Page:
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Passive Learning vs Active Learning: Which Is More Effective?

Passive Learning vs Active Learning: Which Is More Effective?

Learning has been one essential trait that sets successful people apart. Keeping yourself up to date and learning new stuff is not just a survival tactic. It is one of the few finer things of life that makes everything seem interesting and worthwhile. The more you learn, the broader your vision becomes and you realize that there is still more to learn.

But here is the catch: not everyone can learn at the same pace and reap its benefits to the maximum. It is also not assured that one technique that works for someone will work for everybody. Learning is a personal effort and the level of involvement and techniques used could greatly influence the potential benefits of learning something.

No matter what the subject matter you are trying to learn, be it theoretical or practical, there are certain common variables involved. One of those is the method you choose to learn anything. It could be either passive learning or active learning — two distinct styles of learning.

Let us look deep to understand how these two distinct modes of learning affect your learning capabilities and the knowledge retaining capabilities.

What Is Passive Learning?

Passive learning is mostly considered as a one-way effort from the learner.[1]

In this style of learning, the learner is expected to assimilate information from the facts and details presented and absorb knowledge passively. The traditional learning approaches like seminars, lectures, textbooks, presentations, online lectures and courses where communication is mostly one-way can be considered to be the examples of passive learning.

The responsibility for understanding the material falls on the learner who is expected to be concentrating on the lessons taught and doing well on their tests.

Passive learning leans more towards the theoretical side. Assessment techniques like quizzes, exams, and handouts are used to evaluate the learning progress.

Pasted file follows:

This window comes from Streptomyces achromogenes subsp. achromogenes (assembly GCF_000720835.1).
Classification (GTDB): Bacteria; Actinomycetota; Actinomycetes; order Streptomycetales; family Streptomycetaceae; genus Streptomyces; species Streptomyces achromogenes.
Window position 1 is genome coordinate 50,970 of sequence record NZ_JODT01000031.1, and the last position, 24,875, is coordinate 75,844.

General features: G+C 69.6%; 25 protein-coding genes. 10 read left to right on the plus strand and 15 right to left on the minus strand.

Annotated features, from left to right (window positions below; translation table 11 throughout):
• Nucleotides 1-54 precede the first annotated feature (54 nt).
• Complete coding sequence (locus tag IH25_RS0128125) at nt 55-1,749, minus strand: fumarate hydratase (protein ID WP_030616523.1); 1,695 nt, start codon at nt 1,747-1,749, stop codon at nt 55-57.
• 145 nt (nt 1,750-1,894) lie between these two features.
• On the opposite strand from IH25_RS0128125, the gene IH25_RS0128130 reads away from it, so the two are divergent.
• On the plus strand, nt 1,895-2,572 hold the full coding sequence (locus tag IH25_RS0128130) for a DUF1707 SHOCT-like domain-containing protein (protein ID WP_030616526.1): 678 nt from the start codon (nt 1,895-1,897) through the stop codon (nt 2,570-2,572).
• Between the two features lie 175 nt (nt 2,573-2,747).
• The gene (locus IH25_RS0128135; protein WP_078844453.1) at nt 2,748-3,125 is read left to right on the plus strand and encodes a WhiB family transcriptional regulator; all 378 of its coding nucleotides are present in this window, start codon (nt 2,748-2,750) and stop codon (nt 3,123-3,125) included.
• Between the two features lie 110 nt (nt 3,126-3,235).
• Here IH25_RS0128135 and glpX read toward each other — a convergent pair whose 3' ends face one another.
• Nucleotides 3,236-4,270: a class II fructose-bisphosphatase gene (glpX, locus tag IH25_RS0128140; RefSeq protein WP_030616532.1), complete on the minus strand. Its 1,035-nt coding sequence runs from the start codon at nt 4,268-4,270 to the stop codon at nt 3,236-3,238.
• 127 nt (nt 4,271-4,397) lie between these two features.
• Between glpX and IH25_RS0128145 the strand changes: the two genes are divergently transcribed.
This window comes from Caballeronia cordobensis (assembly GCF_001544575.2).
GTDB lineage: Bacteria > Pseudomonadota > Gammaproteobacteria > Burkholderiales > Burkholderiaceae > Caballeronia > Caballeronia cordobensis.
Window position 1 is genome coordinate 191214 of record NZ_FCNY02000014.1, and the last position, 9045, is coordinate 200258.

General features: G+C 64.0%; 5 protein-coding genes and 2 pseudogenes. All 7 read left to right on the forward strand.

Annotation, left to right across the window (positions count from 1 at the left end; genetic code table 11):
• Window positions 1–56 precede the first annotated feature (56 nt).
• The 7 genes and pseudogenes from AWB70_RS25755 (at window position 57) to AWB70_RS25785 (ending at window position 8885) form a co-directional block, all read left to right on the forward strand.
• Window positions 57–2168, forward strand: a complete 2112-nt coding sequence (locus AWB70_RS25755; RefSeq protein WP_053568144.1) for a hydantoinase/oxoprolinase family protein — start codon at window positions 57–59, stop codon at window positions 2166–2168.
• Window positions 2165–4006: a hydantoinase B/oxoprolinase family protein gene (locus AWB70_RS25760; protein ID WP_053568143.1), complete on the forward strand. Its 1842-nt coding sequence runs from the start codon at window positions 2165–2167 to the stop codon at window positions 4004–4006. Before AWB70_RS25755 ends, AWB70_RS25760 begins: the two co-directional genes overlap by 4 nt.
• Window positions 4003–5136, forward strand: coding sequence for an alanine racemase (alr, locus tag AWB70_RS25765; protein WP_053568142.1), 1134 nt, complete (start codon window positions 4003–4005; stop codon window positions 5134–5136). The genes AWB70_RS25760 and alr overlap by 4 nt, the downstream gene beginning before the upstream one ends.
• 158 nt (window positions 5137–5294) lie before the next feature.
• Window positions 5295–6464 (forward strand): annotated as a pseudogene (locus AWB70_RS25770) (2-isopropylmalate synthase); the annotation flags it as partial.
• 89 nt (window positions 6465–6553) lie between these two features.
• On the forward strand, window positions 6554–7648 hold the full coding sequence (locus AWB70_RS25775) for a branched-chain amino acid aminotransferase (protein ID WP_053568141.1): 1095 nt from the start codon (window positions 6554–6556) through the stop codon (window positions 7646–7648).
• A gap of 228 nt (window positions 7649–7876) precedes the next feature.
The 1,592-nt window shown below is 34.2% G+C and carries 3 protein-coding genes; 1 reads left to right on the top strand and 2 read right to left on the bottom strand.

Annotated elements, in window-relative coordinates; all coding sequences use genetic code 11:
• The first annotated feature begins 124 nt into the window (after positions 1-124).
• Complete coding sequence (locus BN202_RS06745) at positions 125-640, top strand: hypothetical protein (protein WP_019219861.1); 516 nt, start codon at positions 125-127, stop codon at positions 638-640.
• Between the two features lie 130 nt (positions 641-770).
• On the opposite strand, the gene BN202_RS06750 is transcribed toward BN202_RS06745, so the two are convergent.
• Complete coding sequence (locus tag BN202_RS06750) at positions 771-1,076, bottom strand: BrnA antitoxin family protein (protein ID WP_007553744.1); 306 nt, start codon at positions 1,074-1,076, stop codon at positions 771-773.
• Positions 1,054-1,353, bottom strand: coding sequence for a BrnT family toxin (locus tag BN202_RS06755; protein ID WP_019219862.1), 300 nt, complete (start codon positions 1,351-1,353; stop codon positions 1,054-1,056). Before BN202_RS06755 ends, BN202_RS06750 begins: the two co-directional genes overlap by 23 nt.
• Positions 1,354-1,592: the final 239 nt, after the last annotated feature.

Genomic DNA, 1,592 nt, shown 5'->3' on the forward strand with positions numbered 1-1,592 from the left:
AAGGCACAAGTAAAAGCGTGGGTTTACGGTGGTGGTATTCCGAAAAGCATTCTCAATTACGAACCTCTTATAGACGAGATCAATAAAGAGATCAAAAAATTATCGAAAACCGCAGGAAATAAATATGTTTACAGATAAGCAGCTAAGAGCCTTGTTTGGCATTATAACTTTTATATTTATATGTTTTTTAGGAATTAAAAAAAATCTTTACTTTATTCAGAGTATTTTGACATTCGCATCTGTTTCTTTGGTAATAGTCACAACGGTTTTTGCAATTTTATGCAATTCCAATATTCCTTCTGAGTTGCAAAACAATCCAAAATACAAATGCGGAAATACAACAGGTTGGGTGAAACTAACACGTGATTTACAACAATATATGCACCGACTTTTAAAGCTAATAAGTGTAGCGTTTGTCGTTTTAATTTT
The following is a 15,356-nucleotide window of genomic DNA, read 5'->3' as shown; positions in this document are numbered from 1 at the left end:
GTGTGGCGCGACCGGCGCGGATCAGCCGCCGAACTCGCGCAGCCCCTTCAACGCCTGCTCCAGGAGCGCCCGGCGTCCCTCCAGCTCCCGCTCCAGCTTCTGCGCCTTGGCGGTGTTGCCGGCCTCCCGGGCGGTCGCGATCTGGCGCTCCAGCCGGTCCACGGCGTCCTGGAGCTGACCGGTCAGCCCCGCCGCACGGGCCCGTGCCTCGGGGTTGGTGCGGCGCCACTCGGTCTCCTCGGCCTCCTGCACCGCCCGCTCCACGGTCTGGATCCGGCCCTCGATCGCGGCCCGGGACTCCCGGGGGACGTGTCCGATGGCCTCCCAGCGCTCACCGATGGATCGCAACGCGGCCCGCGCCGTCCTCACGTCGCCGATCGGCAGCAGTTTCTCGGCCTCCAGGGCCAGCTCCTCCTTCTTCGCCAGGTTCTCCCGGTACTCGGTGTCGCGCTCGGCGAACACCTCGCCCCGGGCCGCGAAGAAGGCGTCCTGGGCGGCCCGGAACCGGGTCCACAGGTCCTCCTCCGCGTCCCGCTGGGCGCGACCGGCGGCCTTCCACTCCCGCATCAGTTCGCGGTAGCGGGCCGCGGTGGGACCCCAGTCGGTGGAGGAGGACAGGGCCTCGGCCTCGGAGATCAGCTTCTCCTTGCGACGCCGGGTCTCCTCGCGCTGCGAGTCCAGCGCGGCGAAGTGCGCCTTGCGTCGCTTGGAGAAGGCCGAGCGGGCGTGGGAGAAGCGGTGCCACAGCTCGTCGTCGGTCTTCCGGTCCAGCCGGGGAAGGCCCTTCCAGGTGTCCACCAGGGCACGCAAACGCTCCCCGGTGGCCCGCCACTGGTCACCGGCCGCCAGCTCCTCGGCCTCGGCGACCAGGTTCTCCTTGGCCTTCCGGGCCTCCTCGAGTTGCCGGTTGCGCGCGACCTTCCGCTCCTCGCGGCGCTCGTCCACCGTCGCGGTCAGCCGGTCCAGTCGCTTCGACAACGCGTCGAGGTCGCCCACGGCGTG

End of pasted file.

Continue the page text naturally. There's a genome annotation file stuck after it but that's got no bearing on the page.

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Some of the key skills that passive learning helps improve are:

  • Writing skills
  • Listening skills
  • Organization skills

What Is Active Learning?

Active learning is when the process of learning involves active participation in the form of relevant activities and discussions.[2] It enforces full engagement from the learner and does not rely on traditional lectures or textbook information alone.

Active learning encourages interactive learning sessions and promotes critical thinking.[3] Some common examples of active learning include:

  • Hands-on experiments and workshops
  • Group discussions on solving problems
  • Peer discussions and instruction on lessons
  • Games, activities, and projects that aim to simplify the learning process and gain practical experience.

Active learning focuses on the big picture rather than limiting itself to the problem at hand.[4] It encourages lateral thinking and allows students to make connections to real-world problems easily.

Learning becomes much more than knowing stuff and is steered towards a complete understanding of the concepts in relevance to the real world.

Some key skills that active learning helps sharpen are:

  • Analysis
  • Evaluation
  • Public speaking
  • Collaboration

There is constant feedback between the learner and the tutor, allowing for a better understanding of the material and fine-tuning teaching methodologies that best suit the corresponding environment.

Active Learning vs Passive Learning

The major trait that distinguishes these styles of learning is the way students are expected to apply their thought process into learning.[5]

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While active learning encourages a subjective way of divergent thinking, passive learning promotes convergent thinking where knowing the definite answers to problems marks the progress.

Both styles have their pros and cons. Both have certain scenarios where it is more suitable than the other.

Here’re their main differences:[6]

Communication

In passive learning, communication is one way. This mode is the go-to method when you are trying to learn something by yourself especially through the internet and online courses.

Self-learning is mostly a passive process that relies on the learner’s commitment. On the other hand, active learning encourages the communication between learner groups, discussions, and interactive Q&A sessions.

Control

The control of source material and learning artifacts, in passive learning, lie mostly with the educator. Learners work with what they get and are not expected to add more to the materials.

However, this is not the case in active learning where learners are encouraged to seek out new information and discuss various possibilities.

Evaluation

In passive learning, evaluation methods are defined strictly. There is only one right answer. On the other hand, evaluation methods are flexible in active learning. They are more focused on cementing the understanding rather than testing. This allows for big-picture thinking.